Archive for January, 2010

Thinking about going back to school, but don’t know where to start? Amanda Ly, a freshman at East Los Angeles College, wrote a gripping and informative LA Youth article about her initial experience with choosing and paying for college:

Hit with the real cost of college

Although her college plans didn’t turn exactly as she had hoped, Amanda’s financial situation will feel familiar to many students and her description of her experience in navigating student loans, and her hard-won advice, will benefit all readers—whether you’re a new high school graduate or a nontraditional student returning to school. For an introduction on college planning, take a look at this student’s thoughts about what she learned during her college selection and application process.

Top tips: What to find out from the school(s) you’re considering and how early to start planning how you’ll pay for college.

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Yesterday, one of our companion sites received a helpful email from an administrator in the Financial Aid Office of University of the Sciences in Philadelphia, PA. Ms. Pamela Ramanathan pointed out that when it comes to dependent student vs. independent student status on the FAFSA, “Students must provide parent information on the FAFSA unless they meet the qualification for independent student. Not being claimed on your parents’ tax return does NOT make a student independent. Even if students are not claimed on their parents’ tax returns, they usually still have to provide parent information.”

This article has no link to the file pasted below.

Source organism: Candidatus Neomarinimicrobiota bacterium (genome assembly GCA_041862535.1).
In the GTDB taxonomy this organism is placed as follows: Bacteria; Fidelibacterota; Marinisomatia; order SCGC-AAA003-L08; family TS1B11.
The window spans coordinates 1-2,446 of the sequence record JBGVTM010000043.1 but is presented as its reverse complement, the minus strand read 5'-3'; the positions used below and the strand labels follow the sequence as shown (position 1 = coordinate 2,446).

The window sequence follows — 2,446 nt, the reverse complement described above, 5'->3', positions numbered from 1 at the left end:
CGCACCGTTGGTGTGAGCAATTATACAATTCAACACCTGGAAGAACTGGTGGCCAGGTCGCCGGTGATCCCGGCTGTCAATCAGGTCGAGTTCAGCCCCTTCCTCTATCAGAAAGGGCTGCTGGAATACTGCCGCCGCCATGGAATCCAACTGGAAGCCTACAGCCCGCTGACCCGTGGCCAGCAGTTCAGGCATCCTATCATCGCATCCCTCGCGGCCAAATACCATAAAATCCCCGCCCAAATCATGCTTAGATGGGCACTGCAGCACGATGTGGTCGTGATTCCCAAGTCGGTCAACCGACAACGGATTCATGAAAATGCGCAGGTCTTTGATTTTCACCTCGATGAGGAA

This is the kind of insight that is valuable for having come straight from an expert working with real people in real situations. Thanks, Ms. Ramanathan! The clarification prompted a curiosity to know more about this FAFSA issue.

What’s the difference between Dependent Student and Independent Student status on the FAFSA?

Essentially, dependent students must report their parents’ income and assets on the FAFSA in addition to their own. Independent students report their own income and assets (and those of their spouse, if they’re married). Generally, they do not have to report their parents’ income or assets.

In fact, it’s easier to define independent student status first, because dependent student status, well, depends on whether or not you fit independent student status.

Reminder: If you’re planning to enroll in a higher education program that starts between now and June 30, 2010, you must file a 2009-2010 FAFSA. If your education program doesn’t start until after July 1st, you’ll submit the 2010-2011 FAFSA.

Definition of “Independent Student

For federal financial aid eligibility, you are an independent student IF AT LEAST ONE of these criteria applies to you:

  • You are 24 years old or older (Born before Jan. 1, 1986 for the 2009-2010 FAFSA; born before Jan. 1, 1987 for the 2010-2011 FAFSA).
  • You’re married on the day you apply for financial aid (even if you are separated but not divorced).
  • You are or will be enrolled in a master’s or doctoral degree program (beyond a bachelor’s degree) at the beginning of the academic year* your FAFSA is for, 2009-2010 or 2010-2011.
  • You’re currently serving on active duty in the U.S. Armed Forces for purposes other than training.
  • You’re a veteran of the U.S. Armed Forces. (A “veteran” includes students who attended a U.S. service academy and were released under a condition other than dishonorable.)
  • You have children who will receive more than half their support from you during the FAFSA academic year*.